This is the category I’d reserve for things such as fairy and folktales, anything with superheros, Urban Fantasy, “Low” Fantasy, anything horror/crime with a paranormal slant, ghost stories, cryptids, and scifi that’s still set on Earth but slightly in the future. That last item could include a lot of cyberpunk, steampunk, “insert-the-aesthetic-punk set on Earth here.” Specifically, this genre is for stories set on Earth with a fantastical or speculative element. If you’re writing a superhero story set on an Earth-like world but with different countries and cities, that would fall into the Speculative Fiction category instead, because that world doesn’t have Earths history and everything that goes with it. If you’re writing this setting, your biggest question will be How do I deal with the line between the familiar the the weird?”

If you’re dealing with a hidden world situation like Harry Potter where there’s a clear line between the wizarding and muggle worlds, you need to figure out how and why those worlds are separated and what happens when something crosses that line. I never actually finished reading Harry Potter because the inconsistent worldbuilding took me out of the story, but this can be really well done like in the movie The Incredibles – it takes a few minutes at the beginning to introduce the characters before the disaster that changed their lives – the legal battles that sent supers into hiding – then shows us the after effects of that event and how the characters are struggling to live with it.

If the line between the familiar and the weird is more blurred, you’ll have to figure out where and how those lines interact. Again, this is where the topic of scope comes up. What aspects of the weird influence your characters day to day lives, thought process, and beliefs? The level of technology, impact on culture, and any prevalent laws/government influence would be a good place to start. For some stories this might be building the city block where your character lives, and for others it might mean figuring out the logistics of inter-planetary military/exploration campaigns. Focusing on the natural cause+effect of any given worldbuilding decision will help guide this process to a natural conclusion and cover any contradictions along the way.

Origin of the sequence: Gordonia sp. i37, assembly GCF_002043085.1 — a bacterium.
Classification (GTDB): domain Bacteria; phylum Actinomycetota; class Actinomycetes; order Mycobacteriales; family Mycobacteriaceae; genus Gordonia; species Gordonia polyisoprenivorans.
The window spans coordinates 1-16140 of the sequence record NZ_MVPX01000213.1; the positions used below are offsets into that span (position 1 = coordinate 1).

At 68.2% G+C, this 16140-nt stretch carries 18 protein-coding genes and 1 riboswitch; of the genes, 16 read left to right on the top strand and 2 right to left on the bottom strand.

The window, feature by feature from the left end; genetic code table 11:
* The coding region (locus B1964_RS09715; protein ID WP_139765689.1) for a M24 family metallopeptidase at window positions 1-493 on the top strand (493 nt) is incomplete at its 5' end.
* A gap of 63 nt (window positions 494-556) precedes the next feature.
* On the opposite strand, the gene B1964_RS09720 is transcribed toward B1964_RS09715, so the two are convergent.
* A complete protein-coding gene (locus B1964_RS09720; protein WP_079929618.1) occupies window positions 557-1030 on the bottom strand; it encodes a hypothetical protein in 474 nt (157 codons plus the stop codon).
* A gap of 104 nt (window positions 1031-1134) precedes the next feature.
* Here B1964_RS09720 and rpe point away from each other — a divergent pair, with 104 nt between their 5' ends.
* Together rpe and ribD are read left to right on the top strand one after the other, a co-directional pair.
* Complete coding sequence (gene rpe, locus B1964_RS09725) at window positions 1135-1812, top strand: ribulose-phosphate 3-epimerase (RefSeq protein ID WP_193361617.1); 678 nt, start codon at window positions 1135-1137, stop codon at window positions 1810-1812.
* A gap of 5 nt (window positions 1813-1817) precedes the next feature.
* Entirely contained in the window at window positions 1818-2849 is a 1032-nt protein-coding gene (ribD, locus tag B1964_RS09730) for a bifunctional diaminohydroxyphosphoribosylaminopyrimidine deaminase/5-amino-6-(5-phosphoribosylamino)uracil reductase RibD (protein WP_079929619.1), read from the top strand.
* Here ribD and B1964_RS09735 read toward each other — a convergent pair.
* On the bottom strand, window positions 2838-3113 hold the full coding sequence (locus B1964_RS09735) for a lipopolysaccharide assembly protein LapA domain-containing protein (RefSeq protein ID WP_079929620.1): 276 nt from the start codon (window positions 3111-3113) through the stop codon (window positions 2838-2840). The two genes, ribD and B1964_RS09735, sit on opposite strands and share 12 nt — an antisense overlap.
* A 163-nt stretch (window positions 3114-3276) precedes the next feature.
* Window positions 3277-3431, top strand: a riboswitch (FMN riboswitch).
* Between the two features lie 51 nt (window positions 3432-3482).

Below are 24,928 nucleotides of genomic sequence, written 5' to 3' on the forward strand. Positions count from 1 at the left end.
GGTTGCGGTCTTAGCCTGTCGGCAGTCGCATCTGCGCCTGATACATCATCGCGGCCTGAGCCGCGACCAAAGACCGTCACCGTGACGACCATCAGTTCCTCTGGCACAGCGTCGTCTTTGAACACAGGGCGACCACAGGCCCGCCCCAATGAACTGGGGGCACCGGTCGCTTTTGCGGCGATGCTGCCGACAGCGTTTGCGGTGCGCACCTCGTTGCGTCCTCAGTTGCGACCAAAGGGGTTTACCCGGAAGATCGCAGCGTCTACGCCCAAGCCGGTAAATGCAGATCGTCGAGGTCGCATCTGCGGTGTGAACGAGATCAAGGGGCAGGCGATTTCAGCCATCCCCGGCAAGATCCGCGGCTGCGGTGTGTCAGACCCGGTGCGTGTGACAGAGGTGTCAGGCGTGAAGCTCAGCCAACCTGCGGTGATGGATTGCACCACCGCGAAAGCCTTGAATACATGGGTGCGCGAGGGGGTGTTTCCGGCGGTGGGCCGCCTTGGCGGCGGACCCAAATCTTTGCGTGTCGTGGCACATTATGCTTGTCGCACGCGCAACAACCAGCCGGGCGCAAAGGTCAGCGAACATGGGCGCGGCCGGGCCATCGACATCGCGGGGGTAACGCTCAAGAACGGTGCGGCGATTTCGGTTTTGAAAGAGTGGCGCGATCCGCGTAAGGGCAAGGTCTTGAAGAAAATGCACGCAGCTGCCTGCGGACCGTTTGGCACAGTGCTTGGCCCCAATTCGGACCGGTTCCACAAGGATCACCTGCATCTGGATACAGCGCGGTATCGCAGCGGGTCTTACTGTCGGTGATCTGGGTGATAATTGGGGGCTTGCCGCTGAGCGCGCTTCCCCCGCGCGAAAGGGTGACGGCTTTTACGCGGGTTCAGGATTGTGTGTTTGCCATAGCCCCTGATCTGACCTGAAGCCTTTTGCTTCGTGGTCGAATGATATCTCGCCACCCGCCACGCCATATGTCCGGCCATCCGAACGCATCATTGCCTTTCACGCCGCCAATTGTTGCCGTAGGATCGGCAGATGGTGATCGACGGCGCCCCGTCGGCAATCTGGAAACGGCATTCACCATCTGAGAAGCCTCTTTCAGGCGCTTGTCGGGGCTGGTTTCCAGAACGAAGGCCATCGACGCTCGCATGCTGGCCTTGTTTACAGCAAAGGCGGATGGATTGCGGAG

In my story Runaways (introduced here), there are two courts of faeries: the benevolent Seelie and malevolent Unseelie. I need them to be fighting each other, but since they’re functionally immortal unless killed, why would they risk their lives on petty squabbles like that? I realized that if they would want to battle, it would be more convenient to do it with proxys, getting mortals to do the actual fighting for them. So in this story, Unseelie steal human children to be soldiers, and the faeries they leave in their place act as spies. The Seelie don’t like the idea of child soldiers, so instead they give willing humans gifts of magic powers, which is how you get folk heroes. Much of the worldbuilding in this story follows from this basic premise, as I bring that conflict into the modern world, and focus on one family that’s caught up in it. However, since the human world largely doesn’t believe faeries exist, and my characters are children who don’t care about the criminal justice system, I didn’t bother worldbuilding how governments deal with lost human children. That can be filed as a “missing persons” case, if it’s even noticed, and I don’t need to come up with a new law or department that investigates these situations.

Runaways is an example of ground-up worldbuilding, where I started with a world and situation, then found a story in the premise by looking for conflict. I’ve talked a little bit about the “ground up” vs “plot down” method of developing stories in my post about creating characters, and with this sort of worldbuilding, I normally find myself making “plot down” characters. Since I found the plot by exploring changelings, I built my characters to fit the archetypes that I needed to tell the story: one is a human girl going into the fae realm to rescue her sister, one is a fae who grew up in the human world, and one is a human that was taken by the fae and raised in their realm. Their personalities developed by working down from the plot that came out of the world that I built from the ground up.

Speculative Fiction

These are the stories that require the most expansive worldbuilding and most original settings: genres like high fantasy and scifi that takes place in other galaxies. It’s likely that in the course of writing your story, you’ll have to at least touch on nearly every item in the list I linked above, and that’s a lot to tackle all at once. Again, I’d first advise you to look at your plot and see what you need to figure out first, then follow cause and effect from there, but if you don’t know where to even start, this order might help give you an idea. The important question to ask here is “How do these elements relate?”